UK: IHT Planning: Use Your Exemptions Before It’s Too Late

Last Updated: 6 September 2007

There are many ways for families to reduce their IHT liability. We review the exemptions available.

With tax currently charged at 40% on estates worth more than £300,000, the recent rise in property values has brought even those with relatively modest homes into the inheritance tax (IHT) net. Last year, the Government earned over £3.5bn from IHT, an increase of almost 50% in just five years.

So how can families reduce their liability?

Make Gifts

Certain gifts will fall out of an estate immediately, while others will remain chargeable for up to seven years. The main exemptions are summarised in Figure 1.

Keep Life Insurance Proceeds Out Of The Estate

Life insurance policies should always be held in trust so that death benefits fall outside the estate and can be accessed without probate.

Review Wills

All adults should have a will, which should be reviewed regularly, particularly as children grow older. It should also be noted that marriage or divorce voids previous wills.

Beneficiaries can change a will by mutual consent up to two years after death, which is a useful planning tool.

Equalise Estates

Spouses should make sure that they each own sufficient assets to use their respective nil-rate bands on death if they are transferring funds to others.

Include A Nil-Rate Band Discretionary Trust In Wills

A nil-rate band discretionary will trust allows spouses to settle assets up to the nil-rate band, giving the survivor access to the assets without them falling into their estate. This potentially saves £120,000 in IHT, although the trust must be carefully managed to secure the IHT saving.

Equity Release

Elderly people may have considerable value tied up in their home and many are turning to equity release schemes as a way of unlocking funds which, in turn, can be gifted.

There are two main types of equity release. The first is a lifetime mortgage, which is secured against the value of the home and can be released as a lump sum or regular income. The second is a reversion scheme, whereby a proportion of the property is sold to an investment company, but the seller can stay in the property rent-free as long as they wish.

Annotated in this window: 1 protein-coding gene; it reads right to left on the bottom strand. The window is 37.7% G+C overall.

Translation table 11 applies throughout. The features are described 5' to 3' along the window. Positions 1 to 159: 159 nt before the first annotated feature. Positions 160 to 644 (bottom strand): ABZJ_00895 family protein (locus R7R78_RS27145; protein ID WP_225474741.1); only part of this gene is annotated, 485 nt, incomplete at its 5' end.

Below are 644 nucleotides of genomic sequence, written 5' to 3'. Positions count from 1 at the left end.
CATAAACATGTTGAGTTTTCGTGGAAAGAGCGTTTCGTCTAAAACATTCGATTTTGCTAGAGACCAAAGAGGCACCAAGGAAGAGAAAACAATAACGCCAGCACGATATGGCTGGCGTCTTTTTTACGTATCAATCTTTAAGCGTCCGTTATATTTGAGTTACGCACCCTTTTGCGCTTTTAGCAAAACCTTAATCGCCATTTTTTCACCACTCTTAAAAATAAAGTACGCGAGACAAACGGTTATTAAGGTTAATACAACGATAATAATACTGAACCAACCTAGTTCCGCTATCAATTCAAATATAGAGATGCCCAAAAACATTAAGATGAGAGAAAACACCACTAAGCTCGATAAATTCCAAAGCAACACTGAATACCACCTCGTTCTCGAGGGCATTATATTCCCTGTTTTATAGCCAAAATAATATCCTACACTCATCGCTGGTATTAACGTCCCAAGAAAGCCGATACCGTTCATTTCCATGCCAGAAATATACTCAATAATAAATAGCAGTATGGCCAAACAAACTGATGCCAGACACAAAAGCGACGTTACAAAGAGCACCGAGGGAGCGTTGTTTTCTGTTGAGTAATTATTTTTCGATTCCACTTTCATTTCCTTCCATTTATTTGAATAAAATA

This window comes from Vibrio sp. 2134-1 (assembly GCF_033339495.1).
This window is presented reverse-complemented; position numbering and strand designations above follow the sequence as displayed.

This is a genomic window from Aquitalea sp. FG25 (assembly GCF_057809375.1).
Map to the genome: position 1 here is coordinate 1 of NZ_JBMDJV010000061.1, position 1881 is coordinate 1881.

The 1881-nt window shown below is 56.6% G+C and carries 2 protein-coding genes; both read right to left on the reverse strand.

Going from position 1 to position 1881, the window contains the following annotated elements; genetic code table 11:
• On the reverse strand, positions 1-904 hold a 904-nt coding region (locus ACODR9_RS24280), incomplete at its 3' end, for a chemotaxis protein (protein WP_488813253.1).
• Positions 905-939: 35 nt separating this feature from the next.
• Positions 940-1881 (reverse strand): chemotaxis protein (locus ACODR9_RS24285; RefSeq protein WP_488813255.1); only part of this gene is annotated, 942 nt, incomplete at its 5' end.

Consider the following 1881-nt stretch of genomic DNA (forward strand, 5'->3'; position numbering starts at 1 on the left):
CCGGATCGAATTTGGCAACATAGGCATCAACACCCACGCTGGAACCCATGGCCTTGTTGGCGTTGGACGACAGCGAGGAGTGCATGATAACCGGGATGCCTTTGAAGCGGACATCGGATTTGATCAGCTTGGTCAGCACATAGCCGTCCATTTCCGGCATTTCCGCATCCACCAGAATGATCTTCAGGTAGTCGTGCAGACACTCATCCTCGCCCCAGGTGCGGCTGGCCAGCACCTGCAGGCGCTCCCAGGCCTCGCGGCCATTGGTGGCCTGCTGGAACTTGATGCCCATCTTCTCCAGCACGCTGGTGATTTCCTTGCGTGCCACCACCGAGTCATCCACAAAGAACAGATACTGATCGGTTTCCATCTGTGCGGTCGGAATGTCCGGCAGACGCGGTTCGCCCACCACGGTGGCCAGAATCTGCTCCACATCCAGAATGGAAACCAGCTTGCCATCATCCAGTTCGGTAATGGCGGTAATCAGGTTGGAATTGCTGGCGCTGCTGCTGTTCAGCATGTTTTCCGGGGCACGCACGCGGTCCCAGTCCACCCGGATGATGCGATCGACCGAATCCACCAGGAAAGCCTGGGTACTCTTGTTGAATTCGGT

Such schemes need to be looked at carefully and may only be suitable in certain limited circumstances. But they can be useful planning tools.

AIM Shares And Portfolios

Shares listed on AIM are ‘unquoted’ for IHT purposes, which means that shares held in AIM trading companies are not liable to IHT once they have been held for two years. Life insurance is available to cover the interim two-year period. AIM portfolios that include a broad range of shares to reduce risk are becoming a popular way of tackling IHT.

Discounted Gift Schemes

Discounted gift schemes immediately reduce the value of an estate and further savings can be made if the individual survives for seven years. Such schemes can be used up to the age of 90.

Specific IHT-Saving Schemes

One IHT-saving scheme on the market effectively allows people to swap their home for units in a life insurance fund, which can be gifted while they remain in the property. These are quite flexible schemes, but expert advice is recommended.

Agricultural And Business Property

Assets, such as an office or working farm (including perhaps a farmhouse), may fall outside the IHT net once they have been owned for two years.

Works Of Art And Heritage Property

Pre-eminent works of art and heritage property may be exempt from IHT if members of the public are allowed to view them. Furthermore, some assets can be used to settle IHT liabilities.

Other Gifts

Finally, gifts to registered charities can be made free of IHT and, interestingly, so can gifts to political parties.

Fig 1: A Summary Of The Main Gifts Exempt From IHT

Gifts exempt from IHT


IHT Saving


Annual gift



An individual can give away £3,000 annually or £6,000 if no gift was made the previous year.

Small gifts – an unlimited number

£250 to each donee

Saves £100 per gift

Unlimited gifts of £250 a year to different people, which must not form part of a larger gift.

Wedding gifts (including civil partnerships)



From parent to child.



To grandchildren or great grandchildren.



To anyone else getting married.

Gifts to spouses (including civil partners)


40% of gift

There is a limit of £55,000 on the IHT-free gift when that gift is from a domiciled to a non-domiciled spouse.

Regular gifts from income


40% of gift

Gifts must be from surplus income, be habitual and should be documented.

Lifetime gifts to individuals (potentially exempt transfer)


40% of gift after seven years

As the donor must survive for seven years after the gift is made, it is important to record the date of the gift.

The content of this article is intended to provide a general guide to the subject matter. Specialist advice should be sought about your specific circumstances.

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